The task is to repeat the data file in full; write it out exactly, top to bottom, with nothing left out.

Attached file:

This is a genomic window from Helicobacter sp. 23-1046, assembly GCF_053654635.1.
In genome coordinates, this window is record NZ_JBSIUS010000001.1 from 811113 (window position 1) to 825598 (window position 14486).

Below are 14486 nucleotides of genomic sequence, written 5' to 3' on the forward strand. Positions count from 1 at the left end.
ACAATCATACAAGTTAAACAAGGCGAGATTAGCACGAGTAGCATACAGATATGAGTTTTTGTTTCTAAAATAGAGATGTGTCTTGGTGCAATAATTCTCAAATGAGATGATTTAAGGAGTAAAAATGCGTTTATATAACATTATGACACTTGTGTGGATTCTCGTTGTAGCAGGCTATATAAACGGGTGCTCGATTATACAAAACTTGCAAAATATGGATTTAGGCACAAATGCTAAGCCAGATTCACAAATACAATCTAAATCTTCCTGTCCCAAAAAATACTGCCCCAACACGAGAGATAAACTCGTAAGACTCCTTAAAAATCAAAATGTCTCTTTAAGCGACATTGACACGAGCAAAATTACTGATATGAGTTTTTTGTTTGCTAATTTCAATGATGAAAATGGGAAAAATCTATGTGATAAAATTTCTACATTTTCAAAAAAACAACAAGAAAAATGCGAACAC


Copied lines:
This is a genomic window from Helicobacter sp. 23-1046, assembly GCF_053654635.1.
In genome coordinates, this window is record NZ_JBSIUS010000001.1 from 811113 (window position 1) to 825598 (window position 14486).

Below are 14486 nucleotides of genomic sequence, written 5' to 3' on the forward strand. Positions count from 1 at the left end.
ACAATCATACAAGTTAAACAAGGCGAGATTAGCACGAGTAGCATACAGATATGAGTTTTTGTTTCTAAAATAGAGATGTGTCTTGGTGCAATAATTCTCAAATGAGATGATTTAAGGAGTAAAAATGCGTTTATATAACATTATGACACTTGTGTGGATTCTCGTTGTAGCAGGCTATATAAACGGGTGCTCGATTATACAAAACTTGCAAAATATGGATTTAGGCACAAATGCTAAGCCAGATTCACAAATACAATCTAAATCTTCCTGTCCCAAAAAATACTGCCCCAACACGAGAGATAAACTCGTAAGACTCCTTAAAAATCAAAATGTCTCTTTAAGCGACATTGACACGAGCAAAATTACTGATATGAGTTTTTTGTTTGCTAATTTCAATGATGAAAATGGGAAAAATCTATGTGATAAAATTTCTACATTTTCAAAAAAACAACAAGAAAAATGCGAACAC